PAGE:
What you will study
You'll explore forensic psychological topics by examining a variety of real criminal cases. This includes studying cases like that of the Yorkshire Ripper (to learn about investigative decision making), Raoul Moat (to learn about crisis negotiation), and the September 11th bombings (to learn about terrorism). Through such cases, you'll see how psychology can contribute to a better understanding of crime, offenders and criminal investigations.
The research you engage with will be drawn from a variety of cutting-edge areas, including cybercrime and terrorism, as well as some of the classic research topics that present challenges for forensic psychology. Some of the topics covered include:
- witness memory: how easy is it to recognise the face of someone we may have only seen briefly or during a stressful situation?; is it possible to remember things (vividly) that have never happened? (false memories); can the way witnesses are interviewed change what they remember?
- lie detection: can we detect if people are lying to us?
- decision making: what can psychology tell us about the way police make their investigative decisions? And what can it tell us about how jurors or judges make decisions in court?
- profiling: can psychology help police by systematically understanding a potential offender’s motives, personality or a crime scene?
- sexual offences: what motivates offenders, how can they be detected and what are the implications for victims?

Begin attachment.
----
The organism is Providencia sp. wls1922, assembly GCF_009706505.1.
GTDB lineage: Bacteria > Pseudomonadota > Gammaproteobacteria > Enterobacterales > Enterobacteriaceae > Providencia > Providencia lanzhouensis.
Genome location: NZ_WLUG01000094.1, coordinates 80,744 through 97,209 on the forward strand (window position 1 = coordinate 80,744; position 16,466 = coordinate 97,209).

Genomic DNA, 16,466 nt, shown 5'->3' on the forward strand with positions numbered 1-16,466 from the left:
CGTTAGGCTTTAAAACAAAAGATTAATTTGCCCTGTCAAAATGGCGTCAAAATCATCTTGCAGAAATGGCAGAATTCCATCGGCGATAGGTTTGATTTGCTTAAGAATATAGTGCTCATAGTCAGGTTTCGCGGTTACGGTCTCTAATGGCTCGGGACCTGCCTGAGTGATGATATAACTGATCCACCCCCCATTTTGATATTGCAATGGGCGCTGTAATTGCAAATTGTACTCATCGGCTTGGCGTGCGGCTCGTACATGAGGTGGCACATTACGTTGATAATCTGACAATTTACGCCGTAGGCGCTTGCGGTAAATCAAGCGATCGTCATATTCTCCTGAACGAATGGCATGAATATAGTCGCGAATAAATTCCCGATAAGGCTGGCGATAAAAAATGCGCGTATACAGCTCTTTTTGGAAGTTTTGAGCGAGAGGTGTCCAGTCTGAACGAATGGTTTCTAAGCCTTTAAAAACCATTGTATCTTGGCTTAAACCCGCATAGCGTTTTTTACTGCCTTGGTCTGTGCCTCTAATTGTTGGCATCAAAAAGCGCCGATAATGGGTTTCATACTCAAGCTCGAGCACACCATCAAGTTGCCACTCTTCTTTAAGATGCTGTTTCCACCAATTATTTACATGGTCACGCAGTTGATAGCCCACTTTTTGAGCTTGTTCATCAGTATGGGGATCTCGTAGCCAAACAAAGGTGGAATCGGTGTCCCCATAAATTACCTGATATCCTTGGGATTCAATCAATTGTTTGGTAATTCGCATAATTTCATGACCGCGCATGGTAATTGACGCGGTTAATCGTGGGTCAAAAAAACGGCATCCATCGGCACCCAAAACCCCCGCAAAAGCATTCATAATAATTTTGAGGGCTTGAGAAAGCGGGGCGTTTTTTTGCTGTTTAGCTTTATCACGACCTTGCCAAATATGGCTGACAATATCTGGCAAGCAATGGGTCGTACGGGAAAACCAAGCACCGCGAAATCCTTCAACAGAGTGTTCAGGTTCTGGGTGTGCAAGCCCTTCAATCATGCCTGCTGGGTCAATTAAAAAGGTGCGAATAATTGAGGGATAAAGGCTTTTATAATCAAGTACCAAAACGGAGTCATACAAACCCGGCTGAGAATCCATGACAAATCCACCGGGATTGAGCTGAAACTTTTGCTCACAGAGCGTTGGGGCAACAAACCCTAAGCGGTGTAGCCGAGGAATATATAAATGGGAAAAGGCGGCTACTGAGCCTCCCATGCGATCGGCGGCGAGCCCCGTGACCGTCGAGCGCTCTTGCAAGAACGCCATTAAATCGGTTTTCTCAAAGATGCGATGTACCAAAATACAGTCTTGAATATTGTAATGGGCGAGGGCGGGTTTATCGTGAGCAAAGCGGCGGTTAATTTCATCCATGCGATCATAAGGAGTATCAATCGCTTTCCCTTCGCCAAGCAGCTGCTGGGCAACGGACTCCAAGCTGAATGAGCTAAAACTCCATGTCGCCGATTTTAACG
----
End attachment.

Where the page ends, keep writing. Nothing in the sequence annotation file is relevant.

- mental illness and crime: how far is mental illness related to criminal behaviour?
- cybercrime: how does psychology contribute to better understanding and preventing cybercrime, including cyber-bullying and cyberstalking.
The module helps you to understand how psychological research is conducted and how to read, evaluate and apply psychological research. You'll learn how to search for, utilise and communicate existing research within this area. Crucially you will learn how to select and evaluate research that answers specific real-world questions/issues and how to explain what such research tells us about such questions/issues to different professional and lay audiences. In this context, you will have the opportunity to apply what you have learned to real-world issues and fictitious crime cases (e.g. communicating research findings relating to a case or issue to a judge, documentary makers, policymakers, or members of the public).
Finally, you will specialise in an area of your choice and pursue your own independent dissertation project (based on literature research) on your chosen issue/topic. Your work on this dissertation project will be supported and supervised by your tutor. In addition, the learning materials are designed to prepare you for your dissertation project by teaching you the skills needed to carry out this project. The project will take the form of an extensive literature review and discussion. As part of this project, you will be asked to link your findings to a real-world/practice problem/issue and inform a lay or professional audience about your findings. You will not carry out your own primary data collection or research.
You will learn
By studying this module, you will learn how to:
- read, critically evaluate and apply research in forensic psychology
- conduct a systematic literature search
- write a literature review
- select journal articles/research relevant to applied questions
- write reports for different audiences (e.g. legal professionals, charities, documentary makers)
- effectively present information to different audiences (e.g. other academics, practitioners, or policymakers)
You'll also learn about:
- the relevance of academic research in forensic psychology for real-world issues/cases
- key concepts, debates and research in forensic psychology.